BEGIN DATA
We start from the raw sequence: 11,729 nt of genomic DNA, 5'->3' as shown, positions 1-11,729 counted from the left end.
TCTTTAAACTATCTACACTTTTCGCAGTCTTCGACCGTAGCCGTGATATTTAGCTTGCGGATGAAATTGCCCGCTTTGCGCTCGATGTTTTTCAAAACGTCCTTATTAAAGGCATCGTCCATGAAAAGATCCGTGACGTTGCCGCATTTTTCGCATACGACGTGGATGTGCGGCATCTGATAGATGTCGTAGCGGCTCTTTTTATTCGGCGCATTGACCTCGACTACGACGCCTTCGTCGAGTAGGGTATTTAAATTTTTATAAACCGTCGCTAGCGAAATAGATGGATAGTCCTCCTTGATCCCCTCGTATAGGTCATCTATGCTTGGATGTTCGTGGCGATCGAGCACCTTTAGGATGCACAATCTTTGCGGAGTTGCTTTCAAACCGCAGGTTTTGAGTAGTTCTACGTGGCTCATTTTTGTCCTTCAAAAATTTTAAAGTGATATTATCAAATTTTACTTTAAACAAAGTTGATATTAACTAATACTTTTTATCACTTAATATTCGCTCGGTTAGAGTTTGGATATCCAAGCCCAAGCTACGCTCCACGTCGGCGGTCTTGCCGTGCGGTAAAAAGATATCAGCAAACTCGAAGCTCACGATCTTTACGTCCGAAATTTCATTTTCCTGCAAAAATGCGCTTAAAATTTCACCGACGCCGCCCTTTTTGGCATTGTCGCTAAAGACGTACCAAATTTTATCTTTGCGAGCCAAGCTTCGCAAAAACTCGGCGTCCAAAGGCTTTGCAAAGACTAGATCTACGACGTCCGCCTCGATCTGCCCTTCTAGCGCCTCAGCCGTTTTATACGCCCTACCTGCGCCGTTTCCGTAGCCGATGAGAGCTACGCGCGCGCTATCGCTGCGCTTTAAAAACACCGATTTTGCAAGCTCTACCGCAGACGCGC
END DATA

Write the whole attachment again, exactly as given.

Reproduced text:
We start from the raw sequence: 11,729 nt of genomic DNA, 5'->3' as shown, positions 1-11,729 counted from the left end.
TCTTTAAACTATCTACACTTTTCGCAGTCTTCGACCGTAGCCGTGATATTTAGCTTGCGGATGAAATTGCCCGCTTTGCGCTCGATGTTTTTCAAAACGTCCTTATTAAAGGCATCGTCCATGAAAAGATCCGTGACGTTGCCGCATTTTTCGCATACGACGTGGATGTGCGGCATCTGATAGATGTCGTAGCGGCTCTTTTTATTCGGCGCATTGACCTCGACTACGACGCCTTCGTCGAGTAGGGTATTTAAATTTTTATAAACCGTCGCTAGCGAAATAGATGGATAGTCCTCCTTGATCCCCTCGTATAGGTCATCTATGCTTGGATGTTCGTGGCGATCGAGCACCTTTAGGATGCACAATCTTTGCGGAGTTGCTTTCAAACCGCAGGTTTTGAGTAGTTCTACGTGGCTCATTTTTGTCCTTCAAAAATTTTAAAGTGATATTATCAAATTTTACTTTAAACAAAGTTGATATTAACTAATACTTTTTATCACTTAATATTCGCTCGGTTAGAGTTTGGATATCCAAGCCCAAGCTACGCTCCACGTCGGCGGTCTTGCCGTGCGGTAAAAAGATATCAGCAAACTCGAAGCTCACGATCTTTACGTCCGAAATTTCATTTTCCTGCAAAAATGCGCTTAAAATTTCACCGACGCCGCCCTTTTTGGCATTGTCGCTAAAGACGTACCAAATTTTATCTTTGCGAGCCAAGCTTCGCAAAAACTCGGCGTCCAAAGGCTTTGCAAAGACTAGATCTACGACGTCCGCCTCGATCTGCCCTTCTAGCGCCTCAGCCGTTTTATACGCCCTACCTGCGCCGTTTCCGTAGCCGATGAGAGCTACGCGCGCGCTATCGCTGCGCTTTAAAAACACCGATTTTGCAAGCTCTACCGCAGACGCGC